On 10/31/2011 14:59, Joel jaeggli wrote:
On 10/31/11 14:45 , Doug Barton wrote:
On 10/31/2011 14:26, Joel jaeggli wrote:
At a minimum we've got more than enough hubris to go around and if
inside jokes at our own expense defuse some of that I see no problem
If you want the IETF to be an organization of insiders slapping each
other on the back while congratulating one another on the cleverness of
our inside jokes, this is clearly the road you want to travel.
OTOH, if you want the IETF to be an open body producing standards for
the big-I Internet, we may want to consider prioritizing clarity and
avoiding gratuitous confusion.
As with most speculative business one has to recognize that the process
will fail more often than it succeeds. Beyond the proccess that we apply
to the production of product, if the work product is bad then no-one
will use it.
None of the above is germane to my actual point.
We can stand by the evidence prof provided the RFC series
and the existence of the big-I internet that it was found sufficiently
informative to be useful.
... neither is the fact that we've had a degree of success to date. The
question isn't, "Have we done $something?" the question should always
be, "Can we do better?"
In the early days of what became the big-I Internet all you had was a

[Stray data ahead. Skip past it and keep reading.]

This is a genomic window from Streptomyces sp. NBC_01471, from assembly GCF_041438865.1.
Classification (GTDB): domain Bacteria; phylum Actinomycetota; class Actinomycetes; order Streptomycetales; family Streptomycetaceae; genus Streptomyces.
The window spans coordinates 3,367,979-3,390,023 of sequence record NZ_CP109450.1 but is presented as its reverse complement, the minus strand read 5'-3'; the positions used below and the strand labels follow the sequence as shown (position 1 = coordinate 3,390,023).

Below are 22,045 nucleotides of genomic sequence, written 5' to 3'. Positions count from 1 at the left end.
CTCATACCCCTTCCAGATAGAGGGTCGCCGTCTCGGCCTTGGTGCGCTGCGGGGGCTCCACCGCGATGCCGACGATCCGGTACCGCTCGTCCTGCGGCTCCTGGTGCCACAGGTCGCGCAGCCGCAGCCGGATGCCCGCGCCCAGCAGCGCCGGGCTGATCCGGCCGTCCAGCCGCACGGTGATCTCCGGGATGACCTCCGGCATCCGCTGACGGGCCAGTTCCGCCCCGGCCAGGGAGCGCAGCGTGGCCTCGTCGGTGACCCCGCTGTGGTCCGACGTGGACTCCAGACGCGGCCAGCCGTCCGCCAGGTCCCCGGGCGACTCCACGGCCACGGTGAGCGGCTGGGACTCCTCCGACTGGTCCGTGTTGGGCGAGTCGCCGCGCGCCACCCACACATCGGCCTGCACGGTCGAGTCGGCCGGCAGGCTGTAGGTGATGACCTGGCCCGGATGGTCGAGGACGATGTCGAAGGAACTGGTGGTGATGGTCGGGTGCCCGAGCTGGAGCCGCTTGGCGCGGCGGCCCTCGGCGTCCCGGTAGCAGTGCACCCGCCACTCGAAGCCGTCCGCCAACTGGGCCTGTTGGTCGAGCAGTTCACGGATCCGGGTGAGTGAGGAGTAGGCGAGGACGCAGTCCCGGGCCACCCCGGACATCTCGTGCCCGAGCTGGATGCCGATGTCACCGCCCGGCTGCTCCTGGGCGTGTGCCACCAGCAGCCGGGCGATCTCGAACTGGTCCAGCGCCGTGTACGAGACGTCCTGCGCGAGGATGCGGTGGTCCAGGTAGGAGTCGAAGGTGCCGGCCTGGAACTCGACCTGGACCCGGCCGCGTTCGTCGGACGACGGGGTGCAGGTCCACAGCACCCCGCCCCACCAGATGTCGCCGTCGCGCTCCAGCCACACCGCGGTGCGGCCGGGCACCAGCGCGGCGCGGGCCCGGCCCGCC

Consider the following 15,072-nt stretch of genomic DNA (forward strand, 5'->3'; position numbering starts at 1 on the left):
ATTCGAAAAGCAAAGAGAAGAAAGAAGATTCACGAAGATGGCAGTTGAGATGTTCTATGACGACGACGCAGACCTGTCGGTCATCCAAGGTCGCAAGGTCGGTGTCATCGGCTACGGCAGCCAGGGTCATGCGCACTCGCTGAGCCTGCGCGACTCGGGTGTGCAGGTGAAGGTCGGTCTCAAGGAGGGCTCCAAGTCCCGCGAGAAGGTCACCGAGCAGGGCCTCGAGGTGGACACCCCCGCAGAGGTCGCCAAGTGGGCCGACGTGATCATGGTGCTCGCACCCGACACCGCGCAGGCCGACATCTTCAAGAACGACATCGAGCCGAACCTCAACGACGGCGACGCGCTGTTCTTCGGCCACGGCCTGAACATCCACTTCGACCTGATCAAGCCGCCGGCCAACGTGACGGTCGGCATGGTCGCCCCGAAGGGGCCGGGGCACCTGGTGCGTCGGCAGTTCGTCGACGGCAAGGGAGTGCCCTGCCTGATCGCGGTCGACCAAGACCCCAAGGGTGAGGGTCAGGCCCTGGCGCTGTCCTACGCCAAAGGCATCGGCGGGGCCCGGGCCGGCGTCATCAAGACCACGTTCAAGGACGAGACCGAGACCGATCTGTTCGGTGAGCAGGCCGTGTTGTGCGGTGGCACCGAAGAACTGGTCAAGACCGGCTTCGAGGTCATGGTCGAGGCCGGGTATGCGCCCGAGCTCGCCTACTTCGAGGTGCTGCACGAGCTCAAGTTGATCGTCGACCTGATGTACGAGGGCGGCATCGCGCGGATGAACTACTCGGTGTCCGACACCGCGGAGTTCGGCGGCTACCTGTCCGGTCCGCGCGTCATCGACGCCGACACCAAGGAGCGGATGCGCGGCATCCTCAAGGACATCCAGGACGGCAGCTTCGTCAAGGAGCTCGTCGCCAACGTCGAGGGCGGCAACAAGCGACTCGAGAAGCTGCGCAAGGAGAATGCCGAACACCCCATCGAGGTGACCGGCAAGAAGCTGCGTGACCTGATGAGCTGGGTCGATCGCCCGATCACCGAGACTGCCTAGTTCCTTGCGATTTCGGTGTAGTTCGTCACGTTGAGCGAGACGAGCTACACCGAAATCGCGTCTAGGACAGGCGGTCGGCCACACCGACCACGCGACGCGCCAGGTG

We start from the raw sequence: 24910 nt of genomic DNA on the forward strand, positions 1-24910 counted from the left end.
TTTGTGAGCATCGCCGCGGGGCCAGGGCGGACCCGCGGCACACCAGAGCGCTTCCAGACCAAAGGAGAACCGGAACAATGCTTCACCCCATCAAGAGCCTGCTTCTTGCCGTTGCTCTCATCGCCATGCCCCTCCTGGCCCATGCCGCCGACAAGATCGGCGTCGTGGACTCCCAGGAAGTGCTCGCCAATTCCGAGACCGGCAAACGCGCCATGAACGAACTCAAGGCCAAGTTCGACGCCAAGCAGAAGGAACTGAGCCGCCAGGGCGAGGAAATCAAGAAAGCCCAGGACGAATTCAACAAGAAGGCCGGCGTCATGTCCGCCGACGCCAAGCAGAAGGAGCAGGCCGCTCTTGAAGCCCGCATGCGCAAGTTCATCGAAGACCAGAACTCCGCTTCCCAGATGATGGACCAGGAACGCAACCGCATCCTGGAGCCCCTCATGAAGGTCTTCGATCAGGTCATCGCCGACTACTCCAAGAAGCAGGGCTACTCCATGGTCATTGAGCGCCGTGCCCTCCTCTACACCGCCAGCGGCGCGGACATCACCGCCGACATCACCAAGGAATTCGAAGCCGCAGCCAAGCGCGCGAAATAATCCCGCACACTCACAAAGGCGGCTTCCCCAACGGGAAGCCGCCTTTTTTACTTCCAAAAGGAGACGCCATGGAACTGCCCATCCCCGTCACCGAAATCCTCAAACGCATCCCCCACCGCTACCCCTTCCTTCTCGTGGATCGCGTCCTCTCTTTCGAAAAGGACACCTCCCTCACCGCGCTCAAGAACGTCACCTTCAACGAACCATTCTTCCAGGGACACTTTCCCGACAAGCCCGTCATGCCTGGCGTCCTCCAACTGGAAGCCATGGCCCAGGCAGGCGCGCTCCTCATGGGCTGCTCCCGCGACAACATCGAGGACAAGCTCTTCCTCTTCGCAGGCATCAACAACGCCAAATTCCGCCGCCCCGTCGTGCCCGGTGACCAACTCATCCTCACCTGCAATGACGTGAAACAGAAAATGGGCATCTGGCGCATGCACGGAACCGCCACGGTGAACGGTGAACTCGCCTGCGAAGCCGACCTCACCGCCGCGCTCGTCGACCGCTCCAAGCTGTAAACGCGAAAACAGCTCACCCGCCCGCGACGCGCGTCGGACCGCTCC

small group of insiders, but fortunately they were able to recognize the
magnitude of what they were accomplishing, and set up some processes to
help it grow and evolve. We do both them and the current Internet user
base a huge disservice if we do not recognize that the world we operate
in now is fundamentally different from the world that they operated in.
The Internet is now a crucial part of the world's communications
infrastructure, and every excuse is being made at every level for those
who are !us to gain as much control over it as they can. WSIS, IGF, ITU,
etc. are merely warning shots ... the motivation and drive toward taking
control are only going to increase as time goes on. By behaving in a
foolish and unprofessional manner we are making it easier for them.
Nothin' ever doesn't change, but nothin' changes much.
-- OK Go
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